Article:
Reggae Improvisation Based On A Groove

Before starting this lesson I advise you read our Introduction To Improvisation and Your First Improvisation lessons first. You will also need a copy of This Free MP3 that is used as a backing track for this lesson (this file was updated 05/03/2017). The content on this page will be similar to that in our similar lessons in the Rock, Funk and Jazz styles.

Note: The backing track starts with an eight beat count in.

In this improvisation exercise you will be presented with a four bar pattern similar to that given in our improvisation introduction and I will be discussing how to approach creating a drum kit part for it. The main difference here is that you will be asked to play in the Reggae genre. Here is the notation for this exercise:

The sheet music for the exercise

This kind of improvisation exercise is a little easier than those that give you a rhythm as a starting point as you don't need to spend time working out a groove. I will talk through some ideas for constructing a part for this piece on this page and most ideas presented will be very similar to those discussed in the First Improvisation Lesson. First of all scan the four bar sheet music and make sure you understand everything. The piece is in 4/4, as indicated by the time signature. It is at a tempo of 92bpm, it's played in Swing Time and is in a reggae style. Bar 1 is the groove for the piece, bars 2 and 3 that have the 'cont. sim.' mark are telling you to play a similar part to bar 1 and bar 4 is a fill.

First of all make sure you can play the groove. In this case it is 'Step 2' of the basic reggae groove shown above so you may have come across this before. In most grade 1 and 2 improvisation exercises you will be given a groove that will be very similar to those covered in those introductory lessons.

As discussed in the previous lesson, I recommend following an 'A B A C' structure for these four bar improvisations. Have a read through the linked lesson if you are unsure what this means, a recap is also given in the First Improvisation Lesson. With this structure the given groove will be the 'A' part and that will be played in bars 1 and 3. So you need a 'B' part next.

For the 'B' section it is best to play a slight variation on the 'A' part. A list of ideas for this were given in the previous improvisation lesson so on this page I am going to focus on ideas that are a bit more specific to reggae. We discussed that to give a groove a rock feel you could accent the quarter notes in the right hand and emphasize the back beat with the left. In reggae the backbeat is similar but is generally played with a side stick and bass drum. The right hand also tends to be a little more rhythmic and off beat eighth notes are very common. The list below shows some simple ideas for creating your B part within this genre of playing.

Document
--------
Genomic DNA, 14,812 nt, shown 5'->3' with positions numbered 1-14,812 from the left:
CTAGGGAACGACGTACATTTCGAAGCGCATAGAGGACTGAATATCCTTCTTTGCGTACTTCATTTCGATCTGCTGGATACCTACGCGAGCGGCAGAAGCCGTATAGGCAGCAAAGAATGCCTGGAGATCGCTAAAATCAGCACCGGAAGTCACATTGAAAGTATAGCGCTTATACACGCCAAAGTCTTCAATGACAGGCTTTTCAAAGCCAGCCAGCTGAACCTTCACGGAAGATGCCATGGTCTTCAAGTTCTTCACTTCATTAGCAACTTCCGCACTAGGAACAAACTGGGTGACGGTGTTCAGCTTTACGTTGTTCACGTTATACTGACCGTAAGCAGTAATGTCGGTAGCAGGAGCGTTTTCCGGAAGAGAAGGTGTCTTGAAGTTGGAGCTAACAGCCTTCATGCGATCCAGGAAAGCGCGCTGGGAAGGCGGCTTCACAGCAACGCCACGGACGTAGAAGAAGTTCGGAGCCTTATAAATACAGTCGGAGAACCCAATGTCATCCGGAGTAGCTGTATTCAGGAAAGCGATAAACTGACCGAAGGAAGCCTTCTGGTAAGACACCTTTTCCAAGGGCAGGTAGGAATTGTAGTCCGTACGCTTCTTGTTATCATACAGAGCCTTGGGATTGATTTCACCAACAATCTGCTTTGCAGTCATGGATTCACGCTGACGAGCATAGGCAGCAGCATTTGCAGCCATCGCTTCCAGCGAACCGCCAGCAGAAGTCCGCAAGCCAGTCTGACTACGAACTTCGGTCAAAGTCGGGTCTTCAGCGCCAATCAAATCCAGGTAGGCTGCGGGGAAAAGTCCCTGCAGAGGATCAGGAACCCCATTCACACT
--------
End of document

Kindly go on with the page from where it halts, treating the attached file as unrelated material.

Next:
• Add an extra side stick or bass drum on an '+' count.
  • Add a crash accent. Replacing one of the side sticks with a snare and adding a crash with it works well.
  • Open one of the hi hats.
  • Remove one of the side stick notes.

Listed below are some options for the 'B' section relating to the given groove that use the ideas presented above:

Four options for the B section

Another idea you can use was discussed in the previous lesson. That was to listen to the backing track and see if the other instruments are doing anything different in the second bar. It is always a good idea to follow the music when playing to a backing track. In an exam situation you will have a short amount of time to listen through and work out what you are going to play.

Finally we need a 'C' section, which will be the bar marked 'fill' in the sheet music. There are a variety of options here but something that would be quite appropriate to the reggae style would be to use some 8th Note Triplets. The fill could be any length so go with a pattern you are comfortable with. As I said in the previous lesson, a simple idea played really well is always far better than a great idea played badly. A second variation on the groove will also work very nicely in reggae. Below are four possible options for a 'C' section.

Four options for the 'C' section

Hopefully you can now improvise a four bar piece in the reggae style when a groove is given as a starting point. As before, I'll finish this lesson by giving you two examples of full parts that could work with this exercise.

Full Phrase 1

A full four bar phrase for this improvisation

Full Phrase 2

A full four bar phrase for this improvisation


  1. Create your own part for the improvisation exercise presented at the start of this lesson.
  2. Play your part to the backing track and see if you think it fits well.
  3. Think about different ways you could approach this exercise.


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